Meet the victims:

VICTIM ONE: Beautiful pigs like Crunchie and Kit-Kat and used for training dogs for pig hunting. Dogs that are trained to hunt pigs living free in nature are familiarized with domestic pigs to start with, and these pigs will be approximately the same size or a little smaller than the dogs.  One step used in training a dog.

  • Present a pig on the other side of an enclosure, or in a cage. Tease your dog and work them up to getting excited about the pig. Repeat daily for a few weeks.

The poor pigs are tortured for weeks. The methods used to train dogs is inhumane, including setting dogs onto confined pigs that have been captured specifically for this purpose.

VICTIM TWO:   Using dogs in pig hunting like Benji and Scruffy causes significant risks to both the pig being hunted and the dogs involved. In NSW, dogs are permitted to be used for ‘locating, holding or bailing pigs’. The holding (or lugging) of pigs is likely to result in higher levels of injury and distress to the pig and also cause more injuries to the dogs.  Dogs often suffer from severe injuries and do not receive prompt or adequate veterinary help. More than people will be told, wounds sustained by dogs will be fatal. Veterinarians working in areas where pig hunters are active attest to the number of dogs who are presented for treatment: this number is likely to represent only a proportion of dogs actually injured.

Victim Three: Hunting pigs like beautiful Fabian with dogs involves the dog flushing out the pig and chasing it until it is exhausted or cornered. When the pig has been ‘bailed up’ the pig remains stationary facing the dog. The hunter moves in to either shoot the pig at close range with a firearm or kill it by stabbing in the heart with a knife, this is called ‘sticking’. Hunting of pigs with dogs is inherently cruel and unnecessary. If the hunter plans to stick the pig rather than shoot it, dogs are used to hold (or ‘lug’) the pig by the ears while it is being stabbed. Sticking a pig to kill it is inhumane because it does not cause instantaneous death: it takes some time for the pig to lose consciousness from lack of oxygen to the brain following destruction of the heart.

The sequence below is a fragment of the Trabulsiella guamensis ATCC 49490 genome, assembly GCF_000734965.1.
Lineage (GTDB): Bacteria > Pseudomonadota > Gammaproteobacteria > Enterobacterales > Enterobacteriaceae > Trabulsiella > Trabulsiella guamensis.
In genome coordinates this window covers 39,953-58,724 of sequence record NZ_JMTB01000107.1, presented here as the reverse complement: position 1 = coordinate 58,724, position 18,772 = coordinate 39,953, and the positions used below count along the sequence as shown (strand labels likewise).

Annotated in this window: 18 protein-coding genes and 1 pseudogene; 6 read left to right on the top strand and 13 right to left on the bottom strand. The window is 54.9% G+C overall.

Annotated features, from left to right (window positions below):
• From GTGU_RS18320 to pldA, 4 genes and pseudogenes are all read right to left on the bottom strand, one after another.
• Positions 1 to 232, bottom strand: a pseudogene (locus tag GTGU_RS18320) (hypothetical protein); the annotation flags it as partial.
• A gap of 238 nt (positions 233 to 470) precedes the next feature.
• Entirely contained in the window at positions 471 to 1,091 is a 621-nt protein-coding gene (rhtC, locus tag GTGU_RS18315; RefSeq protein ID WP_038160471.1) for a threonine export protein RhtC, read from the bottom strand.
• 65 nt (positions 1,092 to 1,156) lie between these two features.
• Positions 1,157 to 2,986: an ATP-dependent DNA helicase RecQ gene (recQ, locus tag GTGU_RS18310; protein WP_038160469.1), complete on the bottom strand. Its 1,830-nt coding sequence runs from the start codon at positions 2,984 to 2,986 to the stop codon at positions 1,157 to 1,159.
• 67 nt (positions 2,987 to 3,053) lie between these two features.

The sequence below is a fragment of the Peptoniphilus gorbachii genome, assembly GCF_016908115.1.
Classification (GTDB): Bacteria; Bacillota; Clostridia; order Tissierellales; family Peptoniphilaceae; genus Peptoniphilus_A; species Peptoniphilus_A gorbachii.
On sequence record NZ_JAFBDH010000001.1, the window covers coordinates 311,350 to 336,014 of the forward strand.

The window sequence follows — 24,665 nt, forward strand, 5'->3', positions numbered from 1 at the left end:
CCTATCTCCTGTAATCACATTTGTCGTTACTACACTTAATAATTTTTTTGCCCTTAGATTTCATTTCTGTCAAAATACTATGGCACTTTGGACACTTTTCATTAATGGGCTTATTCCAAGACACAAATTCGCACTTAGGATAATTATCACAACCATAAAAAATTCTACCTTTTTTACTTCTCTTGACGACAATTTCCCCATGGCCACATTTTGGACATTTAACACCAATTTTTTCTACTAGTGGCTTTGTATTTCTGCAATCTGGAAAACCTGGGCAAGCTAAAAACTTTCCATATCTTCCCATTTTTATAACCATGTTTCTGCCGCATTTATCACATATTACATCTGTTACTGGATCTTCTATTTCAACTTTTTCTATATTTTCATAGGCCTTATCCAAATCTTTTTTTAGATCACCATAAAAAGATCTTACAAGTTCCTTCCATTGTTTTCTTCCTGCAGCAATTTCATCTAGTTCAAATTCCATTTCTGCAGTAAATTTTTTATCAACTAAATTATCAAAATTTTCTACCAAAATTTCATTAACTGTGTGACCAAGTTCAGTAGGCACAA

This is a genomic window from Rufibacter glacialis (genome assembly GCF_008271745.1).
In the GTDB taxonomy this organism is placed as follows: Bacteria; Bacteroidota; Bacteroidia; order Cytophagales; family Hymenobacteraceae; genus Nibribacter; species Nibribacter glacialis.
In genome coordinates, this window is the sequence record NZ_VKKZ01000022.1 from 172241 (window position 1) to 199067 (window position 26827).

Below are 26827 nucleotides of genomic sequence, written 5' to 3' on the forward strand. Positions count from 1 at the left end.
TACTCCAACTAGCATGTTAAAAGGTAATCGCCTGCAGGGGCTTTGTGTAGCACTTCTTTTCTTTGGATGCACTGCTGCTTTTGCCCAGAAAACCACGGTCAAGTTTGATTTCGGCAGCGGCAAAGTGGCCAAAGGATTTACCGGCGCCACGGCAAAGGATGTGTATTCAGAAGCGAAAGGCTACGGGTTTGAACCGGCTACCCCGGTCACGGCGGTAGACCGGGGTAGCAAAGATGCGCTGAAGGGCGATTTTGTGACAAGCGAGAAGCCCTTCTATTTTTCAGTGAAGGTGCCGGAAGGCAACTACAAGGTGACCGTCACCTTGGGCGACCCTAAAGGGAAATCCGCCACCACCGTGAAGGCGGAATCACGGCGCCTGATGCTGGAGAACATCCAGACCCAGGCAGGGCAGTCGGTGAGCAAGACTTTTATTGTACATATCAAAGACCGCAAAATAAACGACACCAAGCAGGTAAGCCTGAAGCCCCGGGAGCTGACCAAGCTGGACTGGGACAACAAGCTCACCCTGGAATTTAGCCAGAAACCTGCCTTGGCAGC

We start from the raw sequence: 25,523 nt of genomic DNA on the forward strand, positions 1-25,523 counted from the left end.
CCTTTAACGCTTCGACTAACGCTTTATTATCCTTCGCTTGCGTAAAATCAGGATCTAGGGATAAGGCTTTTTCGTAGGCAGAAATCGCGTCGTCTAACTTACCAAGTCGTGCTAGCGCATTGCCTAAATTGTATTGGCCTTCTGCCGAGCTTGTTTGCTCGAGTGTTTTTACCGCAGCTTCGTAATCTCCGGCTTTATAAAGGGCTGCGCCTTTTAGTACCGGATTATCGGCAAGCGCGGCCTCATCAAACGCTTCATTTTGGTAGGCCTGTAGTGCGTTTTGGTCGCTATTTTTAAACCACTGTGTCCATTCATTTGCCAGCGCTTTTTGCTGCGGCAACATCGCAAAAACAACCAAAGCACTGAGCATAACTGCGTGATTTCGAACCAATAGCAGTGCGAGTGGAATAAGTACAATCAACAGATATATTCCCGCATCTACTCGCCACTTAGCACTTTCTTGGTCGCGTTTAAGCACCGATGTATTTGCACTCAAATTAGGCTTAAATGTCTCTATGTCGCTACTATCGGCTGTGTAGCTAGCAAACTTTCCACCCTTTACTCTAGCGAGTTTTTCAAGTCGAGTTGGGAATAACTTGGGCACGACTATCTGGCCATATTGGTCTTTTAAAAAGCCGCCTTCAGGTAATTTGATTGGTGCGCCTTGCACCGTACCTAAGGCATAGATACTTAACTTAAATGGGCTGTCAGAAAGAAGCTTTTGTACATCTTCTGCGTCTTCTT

Although pig hunters vehemently defend their “SPORT” and believe they can lie to the public, thinking they will believe that their dogs do not maul or attack pigs and their dogs do not get injured as they will claim that the protective chest plates and collars prevent this, there is plenty of video, photographic and direct evidence that reveals the “TRUE” nature of pig hunting.

There is no substantiated evidence that recreational hunting of pigs with dogs is an effective method of managing pig populations